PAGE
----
Comment 17: Only the 86 percent of the proposal that is public land should be designated.

Our Response: In selecting areas to propose as critical habitat, we did not consider land ownership per se, but rather selected areas based on whether or not they were essential as indicated by recorded consistent plover use or areas where the habitat conditions indicated probable use by plovers. Areas for which habitat conditions indicated probable plover use in Louisiana, were confirmed for occupancy this winter.

The Act does not allow exclusion of areas based on land ownership unless we determine under section 4(b)(2) of the Act that the benefits of excluding an area from the designation outweigh the benefits of including the area as critical habitat. See the Exclusions Under 4(b)(2) of the Act” section of this rule for a further discussion of this issue.

Comment 18: The proposed rule incorrectly characterized Unit TX-34 as comprising almost entirely State-owned lands. In fact, the gulf beach is privately owned to the mean high-tide line, and the proposed area includes upland areas that are privately owned. Further, the area on the southernmost end of Galveston Island includes 300 acres of privately owned land, that were inaccurately portrayed on the map. The map of Unit TX-34 is woefully outdated.

Our Response: As described in the proposed rule, Unit TX-34 includes gulf beach and sand flats that belong to the State of Texas, and of which 57% is in the floodtide delta. The area is described as only including the delta to the northwest of the causeway, and the beach to the northeast of the causeway. Both sides of the San Luis Pass experience extremely high levels of erosion averaging 10.2 m (33.8 ft) per year on the Galveston Island side, and 18 m (60.1 ft) per year on the Follet's Island side (Morton 1989). As a result, maps of this dynamic area are out of date before they are published. We have described the area in narrative form, and mapped the area using aerial photography dated 1995.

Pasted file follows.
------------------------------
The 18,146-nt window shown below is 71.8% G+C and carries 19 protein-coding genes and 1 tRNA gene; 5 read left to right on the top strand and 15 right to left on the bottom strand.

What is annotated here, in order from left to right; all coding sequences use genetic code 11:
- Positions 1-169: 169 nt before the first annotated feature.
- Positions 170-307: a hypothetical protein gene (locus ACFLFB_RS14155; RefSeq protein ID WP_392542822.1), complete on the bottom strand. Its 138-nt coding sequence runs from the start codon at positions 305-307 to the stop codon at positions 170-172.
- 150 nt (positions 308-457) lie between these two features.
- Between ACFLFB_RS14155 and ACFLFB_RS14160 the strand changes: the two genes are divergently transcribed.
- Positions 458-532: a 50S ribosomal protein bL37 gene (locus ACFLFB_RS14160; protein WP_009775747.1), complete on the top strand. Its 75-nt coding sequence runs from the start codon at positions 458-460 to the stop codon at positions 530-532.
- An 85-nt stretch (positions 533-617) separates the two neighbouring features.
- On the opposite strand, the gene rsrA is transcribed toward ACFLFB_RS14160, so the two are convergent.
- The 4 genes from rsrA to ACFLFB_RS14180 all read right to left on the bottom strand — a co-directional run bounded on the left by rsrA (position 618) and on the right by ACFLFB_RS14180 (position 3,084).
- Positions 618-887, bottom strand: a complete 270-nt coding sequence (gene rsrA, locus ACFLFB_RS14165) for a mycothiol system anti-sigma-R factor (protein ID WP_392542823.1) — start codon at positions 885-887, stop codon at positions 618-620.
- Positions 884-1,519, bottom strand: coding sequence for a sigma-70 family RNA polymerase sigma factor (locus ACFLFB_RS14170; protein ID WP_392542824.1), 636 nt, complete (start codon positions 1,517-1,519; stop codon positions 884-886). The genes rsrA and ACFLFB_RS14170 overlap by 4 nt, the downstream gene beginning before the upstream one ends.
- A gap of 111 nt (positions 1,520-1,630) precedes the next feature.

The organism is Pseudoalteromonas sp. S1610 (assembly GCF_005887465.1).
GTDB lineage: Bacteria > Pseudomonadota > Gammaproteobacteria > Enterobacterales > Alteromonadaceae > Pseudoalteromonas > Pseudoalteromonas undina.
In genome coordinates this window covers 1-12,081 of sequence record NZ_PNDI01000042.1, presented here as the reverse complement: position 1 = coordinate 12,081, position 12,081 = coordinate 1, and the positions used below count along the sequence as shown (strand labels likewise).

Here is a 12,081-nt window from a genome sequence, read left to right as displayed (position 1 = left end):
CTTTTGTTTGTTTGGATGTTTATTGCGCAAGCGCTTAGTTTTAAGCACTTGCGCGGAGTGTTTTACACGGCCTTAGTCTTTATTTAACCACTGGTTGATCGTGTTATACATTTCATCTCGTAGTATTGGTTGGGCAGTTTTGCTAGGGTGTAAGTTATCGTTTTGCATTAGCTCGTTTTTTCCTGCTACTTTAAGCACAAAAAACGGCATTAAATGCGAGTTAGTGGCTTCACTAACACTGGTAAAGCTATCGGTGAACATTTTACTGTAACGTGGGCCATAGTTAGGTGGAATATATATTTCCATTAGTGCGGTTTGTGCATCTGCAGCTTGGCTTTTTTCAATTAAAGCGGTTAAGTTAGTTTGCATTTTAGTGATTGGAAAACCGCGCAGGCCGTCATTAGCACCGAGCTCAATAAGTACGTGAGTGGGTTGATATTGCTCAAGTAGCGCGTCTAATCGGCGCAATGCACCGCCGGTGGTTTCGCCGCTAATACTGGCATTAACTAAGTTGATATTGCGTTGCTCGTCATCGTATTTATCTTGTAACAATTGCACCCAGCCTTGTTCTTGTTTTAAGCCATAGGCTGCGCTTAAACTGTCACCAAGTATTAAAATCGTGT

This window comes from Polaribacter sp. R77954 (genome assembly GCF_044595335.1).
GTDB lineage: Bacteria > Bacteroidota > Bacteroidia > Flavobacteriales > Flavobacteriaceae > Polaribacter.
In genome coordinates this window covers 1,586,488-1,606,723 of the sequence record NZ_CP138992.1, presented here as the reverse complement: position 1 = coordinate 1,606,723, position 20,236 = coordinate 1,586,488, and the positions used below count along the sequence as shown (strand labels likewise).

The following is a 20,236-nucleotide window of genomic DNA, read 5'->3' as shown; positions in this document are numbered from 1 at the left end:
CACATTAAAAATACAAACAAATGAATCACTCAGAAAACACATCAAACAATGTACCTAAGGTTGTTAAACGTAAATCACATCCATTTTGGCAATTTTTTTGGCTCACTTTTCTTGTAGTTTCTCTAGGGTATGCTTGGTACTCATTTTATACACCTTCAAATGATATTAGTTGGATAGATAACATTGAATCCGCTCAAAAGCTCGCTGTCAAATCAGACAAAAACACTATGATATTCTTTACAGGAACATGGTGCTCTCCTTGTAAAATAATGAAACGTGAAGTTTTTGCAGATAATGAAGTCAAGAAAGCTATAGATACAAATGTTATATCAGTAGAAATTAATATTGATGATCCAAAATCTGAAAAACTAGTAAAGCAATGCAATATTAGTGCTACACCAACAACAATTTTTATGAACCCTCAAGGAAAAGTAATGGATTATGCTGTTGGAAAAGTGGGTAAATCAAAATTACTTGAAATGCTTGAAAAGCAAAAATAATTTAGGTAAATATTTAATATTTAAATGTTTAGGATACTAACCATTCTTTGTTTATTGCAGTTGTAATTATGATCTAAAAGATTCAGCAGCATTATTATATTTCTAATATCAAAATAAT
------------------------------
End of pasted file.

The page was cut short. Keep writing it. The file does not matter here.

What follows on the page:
Comment 19: Latitude and longitude information should be given to facilitate inclusion in the GIS of Federal, State, and local agencies.

Our Response: Because the source data DOQQs imagery used to map critical habitat were projected, we chose to report the legal descriptions in the proposed rule in projected values and not latitude and longitude. We believed that this methodology will facilitate overlaying the data in any GIS with the source imagery. However, in this final rule the definitive source for determining the precise legal boundaries of the designation are the textual unit descriptions.

Issue H: Best Information/Science

A number of commenters questioned the accuracy of the information on which the proposal was based and whether or not we used the best scientific and commercial information available.

Comment 1: The Service should follow the scientific decision-making process used for all Federal water and related land resource studies. This requires six significant steps-(1) identify and inventory problems and opportunities; (2) inventory and forecast conditions; (3) formulate alternative plans; (4) evaluate alternative plans; (5) compare alternative plans; (6) select a plan. The proposal does not explain how the Service went through this process.

Our Response: Please see our “Methods” discussions in the proposed and final rules, that explain the process we went through in arriving at this final designation. Although the process does not precisely mirror the one suggested by the commenter, we believe that our approach was a logical and rational approach to meeting the mandates of the Act. The Act requires that our decisions be based on the best scientific and commercial information available, and does not require “reasonable scientific certainty.”

Comment 2: The proposal provides very limited information on the criteria and data used to determine the areas proposed as critical habitat. For example, there was no discussion of the data upon which the Service relied in concluding that the proposed areas contain the primary constituent elements, particularly in areas where plovers have not been recorded. More supporting data should be provided.

Our Response: We refer you to the “Methods” sections of the proposed and final rules. In those discussions, we provide information on the data considered throughout this process. While those discussions only summarize the data used, we welcome interested individuals to contact us if they wish to review the detailed supporting information in our files. Additional survey data this winter confirmed that all units are occupied.